The surveillance of medical devices using prospective registries ideally provides critical information to all relevant stakeholders about device safety, long-term product performance, and effectiveness in improving patient outcomes. However, there are several challenges that must be overcome to successfully employ a registry-based post-market surveillance system for medical devices related to the diversity and complexity of medical devices, the iterative nature of product development, the learning curve associated with technology adoption, and the relatively short product life-cycle. Furthermore, novel methodological approaches are needed to manage incomplete ascertainment of adverse events and outcomes and lack of standardization of endpoint definitions, as well as a common method to define the relationship between device, or machine, failure and clinical events. Solutions to these challenges are most likely to emerge from industry, academic institutions, and government collaborations, each bringing their respective strengths and perspectives. Moreover, such collaborations are important for the credibility and integrity of the effort. Accordingly, we propose an industry-academic partnership between Medtronic and Yale, organizations currently collaborating to develop a device surveillance registry network and infrastructure, ideally integrated with other federal efforts such as the Medical Device Epidemiology Network Initiative (MDEpiNet). Over the course of the five-year project, the partnership will convene a series of stakeholder meetings that include methodological experts in post-market surveillance, industry, academics, government, clinicians, and patients to develop the critical methods needed to proactively monitor medical devices as well as the policies that define roles and responsibilities of expert parties engaged in the medical device surveillance ecosystem. This includes policies and procedures to assure integrity of the effort, strategies for sharing of device, clinical and quality data among clinical investigators and others, policies to promote transparency that can be applied to such collaborations, and novel methodological approaches to data collection (including device follow-up and Unique Device Identification compliance) and analysis that address the deficiencies that undermine existing medical device surveillance registry systems.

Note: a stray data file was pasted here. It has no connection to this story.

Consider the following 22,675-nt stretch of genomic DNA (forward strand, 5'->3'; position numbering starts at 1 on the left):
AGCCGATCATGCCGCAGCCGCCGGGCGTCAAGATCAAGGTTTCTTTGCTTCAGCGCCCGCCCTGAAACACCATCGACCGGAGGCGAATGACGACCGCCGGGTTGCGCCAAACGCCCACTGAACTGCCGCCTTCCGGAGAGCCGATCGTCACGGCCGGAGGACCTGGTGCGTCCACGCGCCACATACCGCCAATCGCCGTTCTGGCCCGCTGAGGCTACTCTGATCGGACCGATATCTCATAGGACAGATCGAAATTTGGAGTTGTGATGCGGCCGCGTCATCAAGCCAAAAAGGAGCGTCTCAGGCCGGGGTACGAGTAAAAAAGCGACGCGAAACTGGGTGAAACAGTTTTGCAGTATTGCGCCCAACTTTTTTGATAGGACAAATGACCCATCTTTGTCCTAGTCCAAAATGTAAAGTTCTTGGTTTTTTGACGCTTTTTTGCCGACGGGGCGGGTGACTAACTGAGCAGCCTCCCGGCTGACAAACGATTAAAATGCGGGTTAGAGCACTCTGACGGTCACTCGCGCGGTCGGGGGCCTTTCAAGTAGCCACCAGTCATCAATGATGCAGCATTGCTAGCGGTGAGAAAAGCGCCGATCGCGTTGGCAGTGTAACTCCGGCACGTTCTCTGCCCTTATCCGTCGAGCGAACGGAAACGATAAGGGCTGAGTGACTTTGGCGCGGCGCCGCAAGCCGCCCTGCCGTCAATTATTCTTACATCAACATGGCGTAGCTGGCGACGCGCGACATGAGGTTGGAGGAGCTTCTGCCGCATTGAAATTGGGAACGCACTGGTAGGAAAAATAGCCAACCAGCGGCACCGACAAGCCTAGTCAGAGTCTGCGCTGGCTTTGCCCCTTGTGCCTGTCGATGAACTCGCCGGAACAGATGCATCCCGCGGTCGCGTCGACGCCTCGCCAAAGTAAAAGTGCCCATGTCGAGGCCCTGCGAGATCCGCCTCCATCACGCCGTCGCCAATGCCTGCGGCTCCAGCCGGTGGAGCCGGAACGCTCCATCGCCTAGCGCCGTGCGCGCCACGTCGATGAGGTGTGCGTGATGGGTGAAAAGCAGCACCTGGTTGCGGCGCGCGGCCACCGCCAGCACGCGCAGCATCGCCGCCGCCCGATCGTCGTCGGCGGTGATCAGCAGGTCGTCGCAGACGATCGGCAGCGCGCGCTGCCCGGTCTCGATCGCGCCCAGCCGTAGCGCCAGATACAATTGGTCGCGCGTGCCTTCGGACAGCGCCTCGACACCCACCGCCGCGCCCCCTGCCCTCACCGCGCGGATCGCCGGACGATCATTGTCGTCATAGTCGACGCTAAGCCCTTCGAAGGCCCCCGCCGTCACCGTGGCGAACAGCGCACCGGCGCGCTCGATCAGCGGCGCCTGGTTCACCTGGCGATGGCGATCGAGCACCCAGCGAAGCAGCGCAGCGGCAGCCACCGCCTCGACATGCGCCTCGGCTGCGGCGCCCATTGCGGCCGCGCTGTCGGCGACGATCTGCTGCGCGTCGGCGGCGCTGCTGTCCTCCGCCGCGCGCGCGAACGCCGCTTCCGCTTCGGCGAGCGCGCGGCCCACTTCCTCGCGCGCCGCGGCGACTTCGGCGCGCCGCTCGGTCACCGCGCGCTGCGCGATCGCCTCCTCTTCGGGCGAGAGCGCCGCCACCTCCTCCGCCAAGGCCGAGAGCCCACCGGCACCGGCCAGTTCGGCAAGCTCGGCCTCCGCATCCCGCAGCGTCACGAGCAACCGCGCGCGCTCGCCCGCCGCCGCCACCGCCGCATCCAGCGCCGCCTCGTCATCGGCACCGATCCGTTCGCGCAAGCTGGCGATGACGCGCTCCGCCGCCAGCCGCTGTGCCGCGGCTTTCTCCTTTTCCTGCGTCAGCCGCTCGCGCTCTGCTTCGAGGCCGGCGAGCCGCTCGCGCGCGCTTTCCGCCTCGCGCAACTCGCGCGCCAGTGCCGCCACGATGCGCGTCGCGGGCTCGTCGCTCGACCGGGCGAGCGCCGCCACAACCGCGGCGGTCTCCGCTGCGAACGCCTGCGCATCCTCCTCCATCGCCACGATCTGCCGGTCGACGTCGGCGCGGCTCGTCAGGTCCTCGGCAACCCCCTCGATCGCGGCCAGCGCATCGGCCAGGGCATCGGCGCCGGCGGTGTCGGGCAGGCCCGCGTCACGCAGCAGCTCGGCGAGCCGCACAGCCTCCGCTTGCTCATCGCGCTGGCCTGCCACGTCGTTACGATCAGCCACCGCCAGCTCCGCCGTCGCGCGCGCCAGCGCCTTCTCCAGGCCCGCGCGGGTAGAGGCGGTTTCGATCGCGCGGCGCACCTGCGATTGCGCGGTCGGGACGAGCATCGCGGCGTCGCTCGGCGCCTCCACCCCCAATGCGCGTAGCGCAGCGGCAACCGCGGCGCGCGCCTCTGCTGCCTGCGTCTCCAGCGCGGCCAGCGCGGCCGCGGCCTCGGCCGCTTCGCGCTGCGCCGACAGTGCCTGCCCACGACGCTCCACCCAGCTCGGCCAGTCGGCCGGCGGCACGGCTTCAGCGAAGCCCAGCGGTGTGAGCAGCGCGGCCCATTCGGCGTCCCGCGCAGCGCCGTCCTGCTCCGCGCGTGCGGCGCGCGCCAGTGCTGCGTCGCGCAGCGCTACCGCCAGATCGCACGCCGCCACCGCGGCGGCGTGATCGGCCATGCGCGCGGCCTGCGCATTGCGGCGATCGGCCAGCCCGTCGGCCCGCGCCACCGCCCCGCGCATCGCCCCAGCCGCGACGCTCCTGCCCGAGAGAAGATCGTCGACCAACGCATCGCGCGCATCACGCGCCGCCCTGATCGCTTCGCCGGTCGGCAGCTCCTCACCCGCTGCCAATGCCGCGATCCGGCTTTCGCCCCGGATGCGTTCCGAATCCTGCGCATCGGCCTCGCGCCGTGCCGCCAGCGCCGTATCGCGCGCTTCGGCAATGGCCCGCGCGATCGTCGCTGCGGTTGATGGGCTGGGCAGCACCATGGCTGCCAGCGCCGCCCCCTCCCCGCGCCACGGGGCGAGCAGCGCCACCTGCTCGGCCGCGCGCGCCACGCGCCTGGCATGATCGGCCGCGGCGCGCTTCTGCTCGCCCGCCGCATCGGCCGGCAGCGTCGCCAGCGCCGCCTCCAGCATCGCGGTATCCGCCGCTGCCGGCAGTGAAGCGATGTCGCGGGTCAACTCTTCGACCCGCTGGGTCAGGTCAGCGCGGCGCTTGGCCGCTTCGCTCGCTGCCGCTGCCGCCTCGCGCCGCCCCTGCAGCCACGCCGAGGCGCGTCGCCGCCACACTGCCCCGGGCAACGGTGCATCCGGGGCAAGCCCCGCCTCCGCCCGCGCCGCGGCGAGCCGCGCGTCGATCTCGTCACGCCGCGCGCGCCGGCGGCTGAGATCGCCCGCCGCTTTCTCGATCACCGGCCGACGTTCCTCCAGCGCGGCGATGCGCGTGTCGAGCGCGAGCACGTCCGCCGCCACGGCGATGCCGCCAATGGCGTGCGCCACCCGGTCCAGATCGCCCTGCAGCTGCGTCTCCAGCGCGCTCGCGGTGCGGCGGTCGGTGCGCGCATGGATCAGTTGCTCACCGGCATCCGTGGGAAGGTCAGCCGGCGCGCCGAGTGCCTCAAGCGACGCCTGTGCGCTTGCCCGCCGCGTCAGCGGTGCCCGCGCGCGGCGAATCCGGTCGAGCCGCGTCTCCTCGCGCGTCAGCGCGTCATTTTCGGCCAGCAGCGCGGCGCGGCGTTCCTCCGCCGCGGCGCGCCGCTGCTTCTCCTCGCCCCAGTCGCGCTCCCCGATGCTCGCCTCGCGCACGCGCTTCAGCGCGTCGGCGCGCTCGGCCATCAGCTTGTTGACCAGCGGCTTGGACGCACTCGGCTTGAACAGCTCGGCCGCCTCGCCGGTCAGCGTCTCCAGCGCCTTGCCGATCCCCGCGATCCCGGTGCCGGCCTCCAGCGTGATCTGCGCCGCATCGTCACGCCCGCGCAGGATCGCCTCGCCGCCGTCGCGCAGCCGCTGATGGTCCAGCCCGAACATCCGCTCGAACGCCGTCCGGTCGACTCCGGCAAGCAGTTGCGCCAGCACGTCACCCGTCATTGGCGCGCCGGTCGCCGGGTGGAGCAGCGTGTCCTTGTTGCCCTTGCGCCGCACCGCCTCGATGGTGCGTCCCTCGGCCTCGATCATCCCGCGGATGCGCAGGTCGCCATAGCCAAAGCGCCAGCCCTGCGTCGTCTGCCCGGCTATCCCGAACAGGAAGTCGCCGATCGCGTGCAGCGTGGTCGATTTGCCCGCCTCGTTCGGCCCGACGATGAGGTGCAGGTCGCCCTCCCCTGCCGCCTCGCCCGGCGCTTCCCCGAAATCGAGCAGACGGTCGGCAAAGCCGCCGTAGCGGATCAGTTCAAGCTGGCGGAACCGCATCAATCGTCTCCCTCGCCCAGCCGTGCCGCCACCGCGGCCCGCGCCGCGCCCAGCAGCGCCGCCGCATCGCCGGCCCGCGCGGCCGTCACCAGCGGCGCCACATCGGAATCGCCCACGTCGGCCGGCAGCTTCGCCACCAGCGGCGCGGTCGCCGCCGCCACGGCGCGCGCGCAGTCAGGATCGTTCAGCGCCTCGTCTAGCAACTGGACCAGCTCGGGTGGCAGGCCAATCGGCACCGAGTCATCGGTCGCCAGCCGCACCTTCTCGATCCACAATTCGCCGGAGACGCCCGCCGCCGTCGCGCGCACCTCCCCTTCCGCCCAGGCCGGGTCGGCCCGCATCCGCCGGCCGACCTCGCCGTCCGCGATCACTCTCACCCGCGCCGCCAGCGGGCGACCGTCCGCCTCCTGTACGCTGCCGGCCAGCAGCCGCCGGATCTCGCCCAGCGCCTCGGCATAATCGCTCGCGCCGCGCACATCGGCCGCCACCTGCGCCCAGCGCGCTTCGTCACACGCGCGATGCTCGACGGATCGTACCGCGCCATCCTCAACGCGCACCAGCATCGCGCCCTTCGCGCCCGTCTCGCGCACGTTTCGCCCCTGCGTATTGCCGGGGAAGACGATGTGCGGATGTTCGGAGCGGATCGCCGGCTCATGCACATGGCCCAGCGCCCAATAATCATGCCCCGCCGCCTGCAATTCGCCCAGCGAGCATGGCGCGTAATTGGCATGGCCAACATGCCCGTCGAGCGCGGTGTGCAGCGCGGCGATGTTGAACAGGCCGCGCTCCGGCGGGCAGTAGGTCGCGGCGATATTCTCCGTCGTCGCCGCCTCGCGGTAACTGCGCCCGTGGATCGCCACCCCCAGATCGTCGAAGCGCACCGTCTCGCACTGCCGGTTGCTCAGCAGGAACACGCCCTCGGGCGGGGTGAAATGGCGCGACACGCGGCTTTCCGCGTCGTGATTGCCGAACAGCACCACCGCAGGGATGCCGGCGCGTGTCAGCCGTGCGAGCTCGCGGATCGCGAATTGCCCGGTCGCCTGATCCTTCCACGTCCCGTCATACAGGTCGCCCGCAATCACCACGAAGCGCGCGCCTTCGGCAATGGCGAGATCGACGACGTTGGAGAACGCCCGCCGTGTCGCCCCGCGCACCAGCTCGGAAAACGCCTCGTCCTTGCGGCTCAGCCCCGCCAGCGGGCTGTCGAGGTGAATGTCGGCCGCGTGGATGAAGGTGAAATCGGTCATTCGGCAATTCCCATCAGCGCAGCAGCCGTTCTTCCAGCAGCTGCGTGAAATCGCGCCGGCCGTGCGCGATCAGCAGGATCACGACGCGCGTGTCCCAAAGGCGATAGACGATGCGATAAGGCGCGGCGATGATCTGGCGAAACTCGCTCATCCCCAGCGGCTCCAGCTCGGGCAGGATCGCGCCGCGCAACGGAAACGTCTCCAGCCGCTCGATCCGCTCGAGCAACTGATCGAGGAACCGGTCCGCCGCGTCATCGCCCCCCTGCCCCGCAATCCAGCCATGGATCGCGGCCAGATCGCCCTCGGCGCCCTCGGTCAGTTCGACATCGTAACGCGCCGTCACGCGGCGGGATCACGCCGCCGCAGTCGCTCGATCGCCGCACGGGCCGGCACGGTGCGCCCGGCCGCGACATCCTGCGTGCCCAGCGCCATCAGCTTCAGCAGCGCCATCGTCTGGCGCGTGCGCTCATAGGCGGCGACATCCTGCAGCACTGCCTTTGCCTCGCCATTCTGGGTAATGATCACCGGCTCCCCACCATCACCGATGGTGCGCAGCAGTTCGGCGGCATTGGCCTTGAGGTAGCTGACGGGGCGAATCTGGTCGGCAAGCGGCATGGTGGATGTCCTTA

Determining the effectiveness and safety of medical devices among patients using the products in a real-world setting is difficult to do, but best accomplished using a registration system of all patients that receive the device and follow-up over time. However, there are several challenges that must be overcome to use this system successfully to monitor medical devices, related to the diversity and complexity of medical devices, the fact that the product is constantly improved, the learning curve associated with use of new devices by practicing physicians and clinicians, and the relatively short product life-cycle. We are proposing to engage experts in device safety and effectiveness surveillance, industry, academics, government, clinicians, and patients to develop the critical methods needed to proactively monitor medical devices as well as the policies that define roles and responsibilities of expert parties engaged in the medical device surveillance ecosystem.
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